In six-plus seasons as a head coach in Major League Soccer, Bob Bradley has established himself as one of the brightest minds in the game. With a MetroStars win on Saturday against the Chicago Fire - coincidentally, the team he led to an MLS Cup title - Bradley will become the first MLS coach to win 100 regular season games.
In 197 regular season matches patrolling the sidelines, Bradley has won nearly 60 percent of his games, but since entering the league, Bradley's success has been measured by the hardware in his teams' trophy rooms.
After two seasons as an assistant to Bruce Arena at D.C. United, in 1998 Bradley took the helm of the expansion Chicago Fire and with veteran midfielder Peter Nowak leading the way, the club captured both MLS Cup and the U.S. Open Cup. That Fire team was the second MLS team to capture the U.S. domestic double - the only other one in league history was United in 1996, which Bradley also of course experienced.
In 2000, Bradley and the Fire were back at it, tying for the league's best record with 57 points from 32 games and going on to their second MLS Cup Final. The Fire fell in the title game to the Kansas City Wizards, but still claimed a trophy by winning the U.S. Open Cup for the second time in club history.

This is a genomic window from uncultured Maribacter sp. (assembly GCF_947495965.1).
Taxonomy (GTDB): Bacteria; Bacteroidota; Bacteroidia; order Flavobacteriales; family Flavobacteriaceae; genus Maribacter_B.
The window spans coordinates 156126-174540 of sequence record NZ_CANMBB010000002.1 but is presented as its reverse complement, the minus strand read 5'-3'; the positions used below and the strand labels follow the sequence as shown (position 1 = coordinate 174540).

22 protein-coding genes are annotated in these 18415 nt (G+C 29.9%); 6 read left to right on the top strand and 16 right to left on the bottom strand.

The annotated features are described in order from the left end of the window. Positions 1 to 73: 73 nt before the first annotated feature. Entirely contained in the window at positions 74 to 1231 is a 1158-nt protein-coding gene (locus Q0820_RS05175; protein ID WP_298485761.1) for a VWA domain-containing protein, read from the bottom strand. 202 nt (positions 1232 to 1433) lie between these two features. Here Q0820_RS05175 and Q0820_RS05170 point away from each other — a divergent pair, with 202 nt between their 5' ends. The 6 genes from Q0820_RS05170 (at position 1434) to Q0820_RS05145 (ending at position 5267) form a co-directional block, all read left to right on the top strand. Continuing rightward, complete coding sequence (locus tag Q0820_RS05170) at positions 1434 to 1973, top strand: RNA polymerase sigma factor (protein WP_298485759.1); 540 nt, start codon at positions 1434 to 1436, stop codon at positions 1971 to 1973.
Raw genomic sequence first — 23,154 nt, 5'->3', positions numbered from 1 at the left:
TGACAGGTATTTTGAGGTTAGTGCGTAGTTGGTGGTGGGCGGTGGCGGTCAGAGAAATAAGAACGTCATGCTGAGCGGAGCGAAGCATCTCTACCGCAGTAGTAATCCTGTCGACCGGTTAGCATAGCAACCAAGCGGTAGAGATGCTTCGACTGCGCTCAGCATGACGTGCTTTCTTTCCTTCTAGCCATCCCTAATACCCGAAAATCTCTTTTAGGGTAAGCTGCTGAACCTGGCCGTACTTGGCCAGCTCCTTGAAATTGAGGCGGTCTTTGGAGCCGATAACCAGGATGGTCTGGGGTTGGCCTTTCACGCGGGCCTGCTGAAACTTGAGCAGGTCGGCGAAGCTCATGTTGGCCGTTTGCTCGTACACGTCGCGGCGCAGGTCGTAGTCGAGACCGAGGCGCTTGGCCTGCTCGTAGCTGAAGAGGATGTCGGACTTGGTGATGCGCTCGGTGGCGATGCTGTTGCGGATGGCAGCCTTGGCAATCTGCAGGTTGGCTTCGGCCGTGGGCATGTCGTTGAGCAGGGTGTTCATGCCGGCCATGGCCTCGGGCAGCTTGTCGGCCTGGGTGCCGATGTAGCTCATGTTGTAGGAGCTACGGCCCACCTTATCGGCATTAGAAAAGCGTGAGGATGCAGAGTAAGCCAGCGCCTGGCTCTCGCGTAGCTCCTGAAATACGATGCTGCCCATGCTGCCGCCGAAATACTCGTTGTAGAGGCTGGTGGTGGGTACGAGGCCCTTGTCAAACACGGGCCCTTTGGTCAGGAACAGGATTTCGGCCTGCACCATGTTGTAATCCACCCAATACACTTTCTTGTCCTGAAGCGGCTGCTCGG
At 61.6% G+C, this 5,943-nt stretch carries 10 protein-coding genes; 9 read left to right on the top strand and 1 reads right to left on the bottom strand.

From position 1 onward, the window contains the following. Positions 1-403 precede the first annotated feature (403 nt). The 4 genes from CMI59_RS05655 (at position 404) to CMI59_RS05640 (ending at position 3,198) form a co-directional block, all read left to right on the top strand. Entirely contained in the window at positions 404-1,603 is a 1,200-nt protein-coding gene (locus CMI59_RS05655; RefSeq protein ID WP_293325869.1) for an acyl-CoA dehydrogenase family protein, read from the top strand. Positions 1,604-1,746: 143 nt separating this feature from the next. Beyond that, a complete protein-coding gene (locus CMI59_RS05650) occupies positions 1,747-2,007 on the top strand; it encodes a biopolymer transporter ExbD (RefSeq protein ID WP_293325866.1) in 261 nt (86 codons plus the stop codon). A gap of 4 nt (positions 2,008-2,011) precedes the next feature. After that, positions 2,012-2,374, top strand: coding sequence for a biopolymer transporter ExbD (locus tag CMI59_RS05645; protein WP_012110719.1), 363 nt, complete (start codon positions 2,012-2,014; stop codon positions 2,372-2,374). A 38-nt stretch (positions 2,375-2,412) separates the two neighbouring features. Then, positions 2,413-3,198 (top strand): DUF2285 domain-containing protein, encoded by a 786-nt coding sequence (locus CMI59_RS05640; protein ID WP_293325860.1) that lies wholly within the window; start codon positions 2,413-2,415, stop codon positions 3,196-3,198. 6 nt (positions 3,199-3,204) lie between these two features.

After two more years as the man in charge in the Windy City, Bradley departed for the MetroStars prior to the 2003 season needing one win to surpass former Tampa Bay Mutiny, New England Revolution and D.C. United coach Thomas Rongen atop the all-time MLS coaching wins list.
Bradley passed Rongen's mark on April 26 of last year with the MetroStars 1-0 win against Columbus, and since then he has put a huge gap between himself and Rongen and the rest of the coaches in the league. The active coach closest to Bradley is the Los Angeles Galaxy's Sigi Schmid, who has 79 career victories, and only one other active coach has more than 63 wins (Tim Hankinson of the Colorado Rapids, with 73).
Over the past year-and-a-half, Bradley's presence has made the MetroStars seemingly a new team. He guided the club to its first ever cup final last year, losing to the Fire in the U.S. Open Cup championship. He has also overhauled the MetroStars' roster, installing one of the most talented midfields in the league and bringing in several talented young players to increase competition for roster spots.
In six-plus years in the league, Bradley has had just one losing season, and halfway through the 2004 campaign, he has the MetroStars at the top of Eastern Conference and possibly well on their way to their first taste of MLS glory.
Jason Halpin is a contributor to MLSnet.com. This story was not subject to approval by Major League Soccer or its clubs.